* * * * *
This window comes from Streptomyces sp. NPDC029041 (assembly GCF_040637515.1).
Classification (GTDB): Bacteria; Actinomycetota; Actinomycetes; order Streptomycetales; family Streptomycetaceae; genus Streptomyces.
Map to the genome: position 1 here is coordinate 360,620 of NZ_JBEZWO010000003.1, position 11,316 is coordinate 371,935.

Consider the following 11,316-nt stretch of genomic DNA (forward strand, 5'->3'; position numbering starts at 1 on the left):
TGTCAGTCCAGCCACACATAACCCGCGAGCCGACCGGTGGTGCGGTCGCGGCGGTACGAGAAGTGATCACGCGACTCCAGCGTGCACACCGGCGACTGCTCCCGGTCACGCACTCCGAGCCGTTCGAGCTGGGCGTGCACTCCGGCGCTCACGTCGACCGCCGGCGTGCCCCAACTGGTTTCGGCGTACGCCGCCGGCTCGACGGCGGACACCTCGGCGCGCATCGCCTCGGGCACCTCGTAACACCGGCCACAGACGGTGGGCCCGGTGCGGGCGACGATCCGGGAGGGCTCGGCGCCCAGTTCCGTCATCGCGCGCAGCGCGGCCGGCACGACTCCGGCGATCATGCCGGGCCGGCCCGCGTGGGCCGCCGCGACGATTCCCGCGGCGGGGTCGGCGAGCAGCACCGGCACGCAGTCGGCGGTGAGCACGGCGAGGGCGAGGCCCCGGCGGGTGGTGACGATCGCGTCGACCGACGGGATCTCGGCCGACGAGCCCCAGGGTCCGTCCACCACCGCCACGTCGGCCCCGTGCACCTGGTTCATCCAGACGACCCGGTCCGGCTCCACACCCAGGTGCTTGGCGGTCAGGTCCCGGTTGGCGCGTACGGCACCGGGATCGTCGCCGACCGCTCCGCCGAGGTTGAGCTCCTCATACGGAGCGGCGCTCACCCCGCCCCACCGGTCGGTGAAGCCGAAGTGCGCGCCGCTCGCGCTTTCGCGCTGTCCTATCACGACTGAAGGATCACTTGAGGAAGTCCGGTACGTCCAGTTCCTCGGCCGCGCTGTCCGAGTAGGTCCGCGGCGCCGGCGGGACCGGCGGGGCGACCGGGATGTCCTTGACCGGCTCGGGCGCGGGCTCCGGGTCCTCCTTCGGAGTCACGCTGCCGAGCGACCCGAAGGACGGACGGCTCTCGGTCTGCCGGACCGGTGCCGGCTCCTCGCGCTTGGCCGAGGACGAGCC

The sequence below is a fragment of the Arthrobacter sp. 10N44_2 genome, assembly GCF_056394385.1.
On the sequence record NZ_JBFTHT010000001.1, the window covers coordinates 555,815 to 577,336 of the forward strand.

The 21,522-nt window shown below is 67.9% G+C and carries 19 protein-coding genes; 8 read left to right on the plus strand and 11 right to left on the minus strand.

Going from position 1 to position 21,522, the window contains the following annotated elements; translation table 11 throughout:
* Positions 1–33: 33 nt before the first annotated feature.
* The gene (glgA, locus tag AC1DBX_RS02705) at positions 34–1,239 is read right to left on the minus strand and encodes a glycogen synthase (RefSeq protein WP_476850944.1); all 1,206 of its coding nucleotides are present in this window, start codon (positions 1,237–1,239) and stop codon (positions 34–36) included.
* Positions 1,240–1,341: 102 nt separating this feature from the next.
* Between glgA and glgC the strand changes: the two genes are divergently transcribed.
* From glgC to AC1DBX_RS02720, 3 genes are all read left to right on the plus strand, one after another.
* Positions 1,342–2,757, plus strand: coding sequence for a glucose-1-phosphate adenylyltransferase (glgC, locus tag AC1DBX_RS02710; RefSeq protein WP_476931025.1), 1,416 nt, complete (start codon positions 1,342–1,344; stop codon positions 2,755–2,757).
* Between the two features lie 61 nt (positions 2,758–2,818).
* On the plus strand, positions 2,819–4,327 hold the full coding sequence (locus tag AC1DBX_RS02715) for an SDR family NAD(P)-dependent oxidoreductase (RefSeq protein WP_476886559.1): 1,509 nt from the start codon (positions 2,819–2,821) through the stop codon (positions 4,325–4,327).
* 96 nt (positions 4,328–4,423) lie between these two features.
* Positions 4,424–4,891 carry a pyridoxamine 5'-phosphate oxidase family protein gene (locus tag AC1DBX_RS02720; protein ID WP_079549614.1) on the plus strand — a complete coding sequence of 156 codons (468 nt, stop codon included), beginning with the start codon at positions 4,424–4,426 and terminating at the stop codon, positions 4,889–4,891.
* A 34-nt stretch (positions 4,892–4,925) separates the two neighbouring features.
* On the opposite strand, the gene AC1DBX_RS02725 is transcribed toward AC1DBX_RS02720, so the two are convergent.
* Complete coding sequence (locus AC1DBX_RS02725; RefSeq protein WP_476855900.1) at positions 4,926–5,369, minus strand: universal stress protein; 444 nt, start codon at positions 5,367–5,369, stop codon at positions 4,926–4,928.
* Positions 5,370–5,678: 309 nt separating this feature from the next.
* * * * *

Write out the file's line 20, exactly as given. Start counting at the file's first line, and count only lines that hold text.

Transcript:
* A 34-nt stretch (positions 4,892–4,925) separates the two neighbouring features.